DRIVEN by three sets of rubber bands, this little motorboat hull-a scale model of the 13-foot boat, the Vagabond-attains an astonishing speed. It planes on top of the water exactly like a large speedboat and skims along for more than 100 feet.
When powered by a spring-operated toy model of an outboard motor such as that shown in the accompanying illustration it will run about 200 feet at a speed of from 4 to 5 miles an hour.
The hull is a %-inch scale model of the 13-foot Vagabond, a combination rowboat-motorboat that many people have built with great success. The over-all length is 19 11/16 inches, the extreme beam 6% inches and the weight 8V2 ounces. If a rubber band motor is used, either two or three sets are required, and these should consist of seven strands each.
The framework should be constructed of spruce, and for the planking material use clear 1/32-inch white pine, cedar or mahogany. The bottom may be pine or cedar, and the sides and deck mahogany.
Draw full size paper patterns of the frames, transom and stem; then mark and saw out the frame parts. Lay the frame material on the patterns so as to conform to the outline, and glue together with waterproof casein glue or a quick drying nitrate base cement.
The completed frames are next notched for the keel, chines and inwale. The stem is glued and attached to the keel with two V4-inch brads. Mark on the keel the correct spacing for the frames.
It is necessary to make a form on which to assemble the framework. This form is shown at the bottom of the accompanying drawings. When it has been set up in a convenient place to work, fasten the keel temporarily to it. The various frames are then glued and fastened from the inside to the keel with one 1/2-inch brad to each frame. Be sure to level and line the frames up before the glue sets.
Starting at the transom, glue and nail the chines to the frames. Drill lead holes for the brads. Fasten the chines on both sides simultaneously. Spring clothespins make excellent clamps to hold the parts in place until the glue dries. Tie the chines together at the stem until the glue is thoroughly set.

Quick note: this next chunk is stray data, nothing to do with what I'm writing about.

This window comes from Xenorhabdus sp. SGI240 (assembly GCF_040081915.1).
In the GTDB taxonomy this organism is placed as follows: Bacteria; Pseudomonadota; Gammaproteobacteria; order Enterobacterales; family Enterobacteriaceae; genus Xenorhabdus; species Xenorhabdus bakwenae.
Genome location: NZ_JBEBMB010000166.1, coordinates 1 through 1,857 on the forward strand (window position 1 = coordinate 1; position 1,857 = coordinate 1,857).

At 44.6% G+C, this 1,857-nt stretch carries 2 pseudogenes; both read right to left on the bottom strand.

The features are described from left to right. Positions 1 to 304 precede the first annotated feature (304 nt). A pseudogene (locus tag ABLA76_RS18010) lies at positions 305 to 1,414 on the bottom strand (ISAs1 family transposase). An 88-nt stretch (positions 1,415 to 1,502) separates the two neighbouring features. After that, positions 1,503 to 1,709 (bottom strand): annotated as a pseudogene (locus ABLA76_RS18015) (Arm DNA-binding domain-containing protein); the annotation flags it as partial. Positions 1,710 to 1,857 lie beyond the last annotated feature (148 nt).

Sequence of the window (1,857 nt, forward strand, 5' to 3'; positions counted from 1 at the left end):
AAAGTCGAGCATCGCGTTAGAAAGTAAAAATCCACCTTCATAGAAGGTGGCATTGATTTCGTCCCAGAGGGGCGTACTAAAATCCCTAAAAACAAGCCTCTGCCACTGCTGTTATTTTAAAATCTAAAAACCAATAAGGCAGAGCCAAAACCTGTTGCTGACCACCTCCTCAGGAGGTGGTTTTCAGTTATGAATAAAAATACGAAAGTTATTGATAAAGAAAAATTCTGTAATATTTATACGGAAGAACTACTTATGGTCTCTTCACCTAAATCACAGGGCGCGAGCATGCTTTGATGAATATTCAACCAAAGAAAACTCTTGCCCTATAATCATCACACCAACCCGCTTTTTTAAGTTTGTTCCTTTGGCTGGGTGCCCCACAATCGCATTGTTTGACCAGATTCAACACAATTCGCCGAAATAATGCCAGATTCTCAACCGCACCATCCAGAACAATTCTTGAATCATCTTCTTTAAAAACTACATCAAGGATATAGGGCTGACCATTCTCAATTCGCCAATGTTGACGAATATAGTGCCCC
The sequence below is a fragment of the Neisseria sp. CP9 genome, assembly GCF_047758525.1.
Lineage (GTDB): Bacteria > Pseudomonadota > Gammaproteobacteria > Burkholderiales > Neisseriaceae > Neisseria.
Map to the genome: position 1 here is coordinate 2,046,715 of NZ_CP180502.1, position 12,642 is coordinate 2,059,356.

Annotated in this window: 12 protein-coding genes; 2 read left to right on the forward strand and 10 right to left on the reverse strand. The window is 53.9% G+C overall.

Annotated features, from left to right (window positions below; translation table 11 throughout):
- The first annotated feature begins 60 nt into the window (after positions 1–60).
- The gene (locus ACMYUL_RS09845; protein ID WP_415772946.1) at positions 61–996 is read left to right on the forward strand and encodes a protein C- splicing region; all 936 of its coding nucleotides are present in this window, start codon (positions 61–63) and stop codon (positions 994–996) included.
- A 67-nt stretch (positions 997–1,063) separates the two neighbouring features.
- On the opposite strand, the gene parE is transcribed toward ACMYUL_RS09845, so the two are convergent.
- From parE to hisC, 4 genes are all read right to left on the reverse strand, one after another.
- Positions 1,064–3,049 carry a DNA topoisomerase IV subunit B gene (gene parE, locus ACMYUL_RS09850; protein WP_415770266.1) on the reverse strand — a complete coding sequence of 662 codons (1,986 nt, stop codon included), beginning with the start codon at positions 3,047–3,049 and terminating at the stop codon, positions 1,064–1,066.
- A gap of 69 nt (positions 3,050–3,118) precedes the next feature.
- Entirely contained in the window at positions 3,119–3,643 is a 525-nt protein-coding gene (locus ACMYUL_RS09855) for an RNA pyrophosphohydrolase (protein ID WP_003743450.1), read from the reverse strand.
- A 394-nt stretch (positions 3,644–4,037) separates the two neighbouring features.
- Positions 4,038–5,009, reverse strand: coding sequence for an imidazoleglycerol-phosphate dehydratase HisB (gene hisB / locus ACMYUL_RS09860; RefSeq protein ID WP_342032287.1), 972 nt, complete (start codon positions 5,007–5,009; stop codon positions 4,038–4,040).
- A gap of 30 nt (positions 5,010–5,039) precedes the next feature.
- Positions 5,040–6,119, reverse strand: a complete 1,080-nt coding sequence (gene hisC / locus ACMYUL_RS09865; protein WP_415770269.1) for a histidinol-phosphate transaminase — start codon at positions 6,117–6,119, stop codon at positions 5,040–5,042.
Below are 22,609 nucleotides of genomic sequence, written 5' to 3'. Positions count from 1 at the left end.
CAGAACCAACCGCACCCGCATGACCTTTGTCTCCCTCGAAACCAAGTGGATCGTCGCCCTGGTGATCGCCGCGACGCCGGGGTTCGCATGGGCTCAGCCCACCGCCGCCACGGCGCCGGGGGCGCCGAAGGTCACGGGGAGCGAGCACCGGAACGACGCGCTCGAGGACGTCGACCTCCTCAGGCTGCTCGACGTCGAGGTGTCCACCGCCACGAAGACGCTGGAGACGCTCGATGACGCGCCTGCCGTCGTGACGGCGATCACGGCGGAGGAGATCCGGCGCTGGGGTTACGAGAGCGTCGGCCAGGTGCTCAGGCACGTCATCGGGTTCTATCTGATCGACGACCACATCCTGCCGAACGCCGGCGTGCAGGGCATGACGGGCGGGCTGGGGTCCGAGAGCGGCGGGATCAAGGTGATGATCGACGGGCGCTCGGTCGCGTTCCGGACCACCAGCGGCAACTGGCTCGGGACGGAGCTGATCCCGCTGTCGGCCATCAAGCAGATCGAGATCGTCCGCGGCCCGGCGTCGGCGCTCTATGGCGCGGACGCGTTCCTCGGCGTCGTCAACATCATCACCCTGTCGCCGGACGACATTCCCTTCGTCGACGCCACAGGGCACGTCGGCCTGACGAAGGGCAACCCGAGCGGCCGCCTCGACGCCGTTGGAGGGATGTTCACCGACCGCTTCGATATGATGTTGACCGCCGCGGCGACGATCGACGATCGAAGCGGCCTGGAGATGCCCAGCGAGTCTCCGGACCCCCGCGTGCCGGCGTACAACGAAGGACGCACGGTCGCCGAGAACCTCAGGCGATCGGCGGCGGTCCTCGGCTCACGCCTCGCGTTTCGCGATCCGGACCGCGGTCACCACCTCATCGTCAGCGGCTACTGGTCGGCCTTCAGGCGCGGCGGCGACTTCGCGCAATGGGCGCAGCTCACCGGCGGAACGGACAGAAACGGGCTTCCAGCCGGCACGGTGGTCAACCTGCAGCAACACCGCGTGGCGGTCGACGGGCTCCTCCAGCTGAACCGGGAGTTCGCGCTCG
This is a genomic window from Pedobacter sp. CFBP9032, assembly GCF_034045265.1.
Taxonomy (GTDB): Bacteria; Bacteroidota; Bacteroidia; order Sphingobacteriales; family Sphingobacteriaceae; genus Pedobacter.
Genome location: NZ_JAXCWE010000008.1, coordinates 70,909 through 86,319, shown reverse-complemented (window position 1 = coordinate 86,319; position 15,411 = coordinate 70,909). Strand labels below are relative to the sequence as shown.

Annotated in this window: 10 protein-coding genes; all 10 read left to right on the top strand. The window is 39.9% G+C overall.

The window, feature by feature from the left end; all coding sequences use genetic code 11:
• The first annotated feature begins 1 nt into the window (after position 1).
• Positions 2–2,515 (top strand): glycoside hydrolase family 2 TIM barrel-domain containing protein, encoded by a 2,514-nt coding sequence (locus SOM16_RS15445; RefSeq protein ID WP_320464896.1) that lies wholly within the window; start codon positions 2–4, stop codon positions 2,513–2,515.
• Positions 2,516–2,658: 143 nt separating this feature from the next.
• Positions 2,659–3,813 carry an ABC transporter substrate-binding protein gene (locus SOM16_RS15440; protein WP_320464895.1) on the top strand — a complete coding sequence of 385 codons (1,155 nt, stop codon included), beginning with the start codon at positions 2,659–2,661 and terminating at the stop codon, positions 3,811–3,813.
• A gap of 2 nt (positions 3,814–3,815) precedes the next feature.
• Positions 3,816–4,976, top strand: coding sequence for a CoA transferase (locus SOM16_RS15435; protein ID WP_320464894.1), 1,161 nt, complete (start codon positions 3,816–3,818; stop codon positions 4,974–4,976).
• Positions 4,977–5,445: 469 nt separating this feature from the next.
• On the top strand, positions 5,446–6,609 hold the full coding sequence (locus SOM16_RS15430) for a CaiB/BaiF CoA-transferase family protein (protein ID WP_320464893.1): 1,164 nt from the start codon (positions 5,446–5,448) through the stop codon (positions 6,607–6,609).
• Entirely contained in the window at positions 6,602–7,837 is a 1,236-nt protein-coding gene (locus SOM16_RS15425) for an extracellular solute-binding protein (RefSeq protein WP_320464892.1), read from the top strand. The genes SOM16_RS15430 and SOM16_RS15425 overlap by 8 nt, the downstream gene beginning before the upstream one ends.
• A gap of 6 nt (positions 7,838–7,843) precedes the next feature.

The inwales are next glued to the frames, but make sure first that the frames are properly lined up. The after and forward ends of the inwales are glued and nailed with 1/2-inch brads.
The forward motor hook is bent to shape from a 1/16-inch brass rod. Drill the stem and insert the hook as near the top of the stem as possible. Embed the outside of the hook firmly into the stem.
Glue the deck beams in place, and temporarily set small wood strips between frames Nos. 4 to 8 so as to prevent undue strain on the frame joints when the planking is applied. The corner brace or knee and the inside coaming are now glued in position.
The planking on the original full size boat was divided into three strakes on each side, and eight strakes on the bottom. To simplify matters, the model is constructed with one 1/32 by 1/4-inch batten on each side, and two battens of the same size on the bottom. These are carefully notched into the frames and glued.
Complete working drawings for a 1/8-inch scale model of the 13-foot Vagabond. The frames should be laid out full size on paper so that the parts can be cut and assembled accurately. The gear can be bought, if desired.
View showing framing. Note the batten for the side planking.
The side planks are each attached in one piece, but the bottom planks in four pieces. While the 1/32-inch planking is thin enough to bend easily, it is best to soak the pieces in hot water and bend to the required shape as accurately as possible by hand. When dry, glue the planking to the framework.
Plank the sides first; then remove the hull from the form and carefully trim the projecting edges flush.
On the bottom begin by gluing the two planks nearest the keel. These are cut to shape so that the seams will meet in the center of the bottom battens. Soak the bottom planks in hot water and shape them by hand before gluing.
Fill any defective spots in the seams with a plastic wood composition. Sand the hull smooth and apply two or three coats of varnish or lacquer inside.
Glue in 1/32-inch decking to the deck in two pieces, with the seam in the center. Deck seams may be simulated by cutting faint lines in the deck about 3/8 inch apart.
With the decking in place, glue the 1/32-inch coaming, end piece, and sheer plate in position. Allow 1/8 inch of the coaming and end piece to project above the sheer plate.
Moldings 1/32 by 1/8 inch are glued to the sheer to give a finished appearance to the hull and make it look shipshape.
A false outer bow stem 1/16 by 1/8 inch is soaked in water and bent to shape so as to fit the outer edge of the bow. This piece covers the bow and the edges of the planking at this point.
Paint the hull below the water line bright green, and make the 1/8-inch boot-topping white, striping it on as neatly as- possible. The remainder of the hull is then varnished. Rub with fine sandpaper between coats.
The gear drive is built as indicated on the plans, or the gear assembly may be purchased from a model airplane supply house. The gear assembly is fastened to the keel with 5/16 by inch machine bolt.
The underside of the hull showing propeller and rudder.